Pretty crazy...
Yes, the first one you have pictured is one of the two that I have and find easier to use.
 

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The old pushers that Glock had where pretty good, then the guy who made them died and they went to the cheap plastic ones they have now. Don't waste your money.
I have a pusher made by Glockmeister, it works pretty good.

I have a set of the Ameriglo sights like the one above (on a 26) and I really like them.
 

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Discussion Starter · #14 ·
You are on the right track there JB. Best to I stall your sights, then head to the range with your sight pusher for fine tunig. Be way to fire is while sitting down with your arms laid across a steady bench. Let your wrists hang past the edge about 2-3 inches.

You could also get a laser round. It's a small laser that you insert into the barrel chamber, ride the slide forward on the laser round, making sure its locked into battery. The laser shines straight down the barrel and you can simply align the sights to the dot. Bare in mind that it might still shoot a different point of aim/point of impact, so you will still need a little fine tuning though.


How cool is that... I learn something new every day from you guys!

Good information, thanks!
 

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Discussion Starter · #15 ·
some night sites can be hard to see in the daylight, like the three dot trijicons i used to have. if i were going to purchase another set of night sites, i would get these:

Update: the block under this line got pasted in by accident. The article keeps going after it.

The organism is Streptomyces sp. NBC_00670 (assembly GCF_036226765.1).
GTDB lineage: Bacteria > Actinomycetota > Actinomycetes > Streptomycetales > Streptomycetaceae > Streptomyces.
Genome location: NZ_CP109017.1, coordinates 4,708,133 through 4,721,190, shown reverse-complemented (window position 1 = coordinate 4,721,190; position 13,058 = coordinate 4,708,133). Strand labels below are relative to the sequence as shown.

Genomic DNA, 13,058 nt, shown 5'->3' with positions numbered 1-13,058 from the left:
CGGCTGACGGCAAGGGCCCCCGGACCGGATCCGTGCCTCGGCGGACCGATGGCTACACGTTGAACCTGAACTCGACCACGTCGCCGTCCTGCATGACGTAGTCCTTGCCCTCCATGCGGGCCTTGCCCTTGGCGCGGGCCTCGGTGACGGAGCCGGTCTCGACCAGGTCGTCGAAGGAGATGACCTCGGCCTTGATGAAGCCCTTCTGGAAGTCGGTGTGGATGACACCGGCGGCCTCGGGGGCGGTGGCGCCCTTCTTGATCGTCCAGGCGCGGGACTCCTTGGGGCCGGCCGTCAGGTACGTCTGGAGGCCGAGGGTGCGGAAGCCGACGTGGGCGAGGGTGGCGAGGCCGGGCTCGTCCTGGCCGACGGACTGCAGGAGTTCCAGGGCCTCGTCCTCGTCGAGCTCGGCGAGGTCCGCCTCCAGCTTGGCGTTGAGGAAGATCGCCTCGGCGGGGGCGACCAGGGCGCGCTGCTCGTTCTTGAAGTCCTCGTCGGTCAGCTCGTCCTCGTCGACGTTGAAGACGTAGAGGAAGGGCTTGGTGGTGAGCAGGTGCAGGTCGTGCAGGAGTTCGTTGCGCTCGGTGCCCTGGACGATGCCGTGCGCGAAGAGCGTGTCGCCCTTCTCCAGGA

That's the first that I've heard about the Trijicon sites being hard to see in the daytime. I'd like to see a set in person before I buy any...

The AmeriGlo sights are in my list of sights to look at... Surprising how many different brands of night sights there are...
 

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Discussion Starter · #16 ·
Yes, the first one you have pictured is one of the two that I have and find easier to use.
Thanks!

Do most of you get the all green dot sights? I notice that they have all green, or green and yelloy (rears), and green and orange (rears)... Is it an advantage to have a differently colored front sight?
 

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Discussion Starter · #17 ·
The old pushers that Glock had where pretty good, then the guy who made them died and they went to the cheap plastic ones they have now. Don't waste your money.
I have a pusher made by Glockmeister, it works pretty good.

I have a set of the Ameriglo sights like the one above (on a 26) and I really like them.
Thanks for the info...

What color are your AmeriGlo sights?
 

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That's the first that I've heard about the Trijicon sites being hard to see in the daytime. I'd like to see a set in person before I buy any...

The AmeriGlo sights are in my list of sights to look at... Surprising how many different brands of night sights there are...
I had a set of Trijicon Night Sites on my Kimber Pro TLE II and if they meant hard to see the green in the daytime they are right they look like white dot sights during the day but in pitch black they almost light the way LOL
 

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That's the first that I've heard about the Trijicon sites being hard to see in the daytime. I'd like to see a set in person before I buy any...

The AmeriGlo sights are in my list of sights to look at... Surprising how many different brands of night sights there are...
yeah they have a small white outline outside the tritium viles that makes it hard to see and line up the three dots, especially at indoor ranges. i have a SA 1911 that has 3 dot tiji's with the same issue as well.
 

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Discussion Starter · #20 ·
Still thinking on the night sights... Do any of you use multi colored sights, or do most of you use green sights for the front and rear?

I can see some merit for using different color rear sights... It just seems like it would look funky to me...